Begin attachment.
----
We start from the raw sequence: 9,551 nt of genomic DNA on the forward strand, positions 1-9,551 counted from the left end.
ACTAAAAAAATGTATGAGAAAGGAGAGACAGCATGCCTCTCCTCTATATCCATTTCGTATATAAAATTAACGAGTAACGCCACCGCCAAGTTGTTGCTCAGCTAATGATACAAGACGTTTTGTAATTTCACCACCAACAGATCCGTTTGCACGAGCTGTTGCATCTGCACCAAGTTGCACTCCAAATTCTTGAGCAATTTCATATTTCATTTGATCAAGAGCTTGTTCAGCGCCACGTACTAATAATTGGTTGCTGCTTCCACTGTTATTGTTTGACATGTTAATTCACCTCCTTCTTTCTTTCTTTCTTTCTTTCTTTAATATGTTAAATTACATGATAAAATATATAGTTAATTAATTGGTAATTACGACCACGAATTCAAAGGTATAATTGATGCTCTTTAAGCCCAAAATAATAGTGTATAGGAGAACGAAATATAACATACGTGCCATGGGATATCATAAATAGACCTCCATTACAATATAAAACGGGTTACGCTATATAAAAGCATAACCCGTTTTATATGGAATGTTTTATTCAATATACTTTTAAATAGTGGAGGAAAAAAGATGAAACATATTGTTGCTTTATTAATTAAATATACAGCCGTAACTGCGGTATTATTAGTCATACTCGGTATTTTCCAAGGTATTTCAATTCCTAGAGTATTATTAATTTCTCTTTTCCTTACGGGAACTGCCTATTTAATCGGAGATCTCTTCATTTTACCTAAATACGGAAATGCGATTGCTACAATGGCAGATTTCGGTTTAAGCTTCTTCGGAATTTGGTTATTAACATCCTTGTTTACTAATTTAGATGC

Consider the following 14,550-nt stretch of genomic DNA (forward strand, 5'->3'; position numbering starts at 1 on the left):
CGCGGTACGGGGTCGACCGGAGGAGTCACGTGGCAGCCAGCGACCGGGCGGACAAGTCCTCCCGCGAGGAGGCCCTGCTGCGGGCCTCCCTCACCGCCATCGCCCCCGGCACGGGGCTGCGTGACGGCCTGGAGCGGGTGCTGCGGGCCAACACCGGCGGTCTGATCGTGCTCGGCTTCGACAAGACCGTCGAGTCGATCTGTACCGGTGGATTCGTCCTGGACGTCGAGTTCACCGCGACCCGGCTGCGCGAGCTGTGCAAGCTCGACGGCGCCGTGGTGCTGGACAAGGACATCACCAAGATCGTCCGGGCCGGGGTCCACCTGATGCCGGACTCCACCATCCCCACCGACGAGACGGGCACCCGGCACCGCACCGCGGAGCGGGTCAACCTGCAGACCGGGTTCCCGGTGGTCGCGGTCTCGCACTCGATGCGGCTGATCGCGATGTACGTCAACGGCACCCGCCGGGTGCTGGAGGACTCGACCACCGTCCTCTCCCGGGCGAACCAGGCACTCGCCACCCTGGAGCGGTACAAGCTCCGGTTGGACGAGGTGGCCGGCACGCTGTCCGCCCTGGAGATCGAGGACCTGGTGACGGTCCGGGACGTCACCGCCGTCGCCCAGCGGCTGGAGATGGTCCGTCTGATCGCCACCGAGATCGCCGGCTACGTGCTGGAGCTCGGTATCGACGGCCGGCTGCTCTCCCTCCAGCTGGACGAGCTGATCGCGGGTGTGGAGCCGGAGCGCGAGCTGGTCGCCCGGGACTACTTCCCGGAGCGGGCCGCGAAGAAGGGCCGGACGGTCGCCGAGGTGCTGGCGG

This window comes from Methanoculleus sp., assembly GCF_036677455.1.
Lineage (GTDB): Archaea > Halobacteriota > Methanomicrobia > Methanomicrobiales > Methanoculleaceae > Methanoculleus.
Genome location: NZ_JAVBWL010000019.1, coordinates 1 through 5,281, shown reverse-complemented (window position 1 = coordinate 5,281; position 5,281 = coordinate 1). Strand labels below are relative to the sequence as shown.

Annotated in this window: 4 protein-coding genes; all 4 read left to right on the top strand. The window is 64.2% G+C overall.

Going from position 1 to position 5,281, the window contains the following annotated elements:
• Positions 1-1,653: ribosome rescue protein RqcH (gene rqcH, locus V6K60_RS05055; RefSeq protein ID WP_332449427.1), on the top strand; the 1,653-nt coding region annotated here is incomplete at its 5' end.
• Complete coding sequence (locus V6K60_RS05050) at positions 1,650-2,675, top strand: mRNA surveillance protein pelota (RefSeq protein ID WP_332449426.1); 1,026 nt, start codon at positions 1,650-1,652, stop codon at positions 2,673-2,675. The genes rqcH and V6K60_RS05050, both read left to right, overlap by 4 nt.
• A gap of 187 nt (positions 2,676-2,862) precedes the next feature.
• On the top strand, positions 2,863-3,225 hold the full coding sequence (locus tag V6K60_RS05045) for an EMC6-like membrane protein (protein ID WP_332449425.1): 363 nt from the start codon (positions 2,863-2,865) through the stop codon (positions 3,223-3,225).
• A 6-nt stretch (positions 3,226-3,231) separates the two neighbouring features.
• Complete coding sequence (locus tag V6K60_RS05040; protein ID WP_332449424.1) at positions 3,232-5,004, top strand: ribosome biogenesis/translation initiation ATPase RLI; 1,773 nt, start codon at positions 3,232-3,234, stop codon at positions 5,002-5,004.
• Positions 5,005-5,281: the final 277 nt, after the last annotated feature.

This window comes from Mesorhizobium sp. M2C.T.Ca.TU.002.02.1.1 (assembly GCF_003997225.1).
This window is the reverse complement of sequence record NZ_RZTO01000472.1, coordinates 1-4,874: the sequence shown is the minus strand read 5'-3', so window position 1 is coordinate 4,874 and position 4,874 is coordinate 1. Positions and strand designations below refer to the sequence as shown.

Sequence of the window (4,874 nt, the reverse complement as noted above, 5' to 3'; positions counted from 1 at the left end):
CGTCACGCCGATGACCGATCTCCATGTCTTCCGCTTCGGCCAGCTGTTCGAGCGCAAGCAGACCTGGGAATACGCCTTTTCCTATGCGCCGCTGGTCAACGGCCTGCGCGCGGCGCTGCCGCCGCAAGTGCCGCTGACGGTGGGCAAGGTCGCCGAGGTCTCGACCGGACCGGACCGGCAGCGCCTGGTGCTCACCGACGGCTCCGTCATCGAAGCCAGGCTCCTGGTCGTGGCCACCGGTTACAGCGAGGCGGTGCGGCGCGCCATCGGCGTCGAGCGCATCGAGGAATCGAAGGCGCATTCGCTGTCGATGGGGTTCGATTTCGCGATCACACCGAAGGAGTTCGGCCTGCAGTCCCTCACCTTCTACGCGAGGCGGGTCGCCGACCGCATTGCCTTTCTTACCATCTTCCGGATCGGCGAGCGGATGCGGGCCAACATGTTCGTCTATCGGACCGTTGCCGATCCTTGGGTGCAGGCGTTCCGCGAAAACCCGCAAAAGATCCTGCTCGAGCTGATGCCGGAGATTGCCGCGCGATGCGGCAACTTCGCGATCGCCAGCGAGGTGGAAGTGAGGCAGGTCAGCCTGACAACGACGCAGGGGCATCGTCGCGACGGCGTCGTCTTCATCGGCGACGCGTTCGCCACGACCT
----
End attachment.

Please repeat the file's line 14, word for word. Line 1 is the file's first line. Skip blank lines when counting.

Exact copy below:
• A 6-nt stretch (positions 3,226-3,231) separates the two neighbouring features.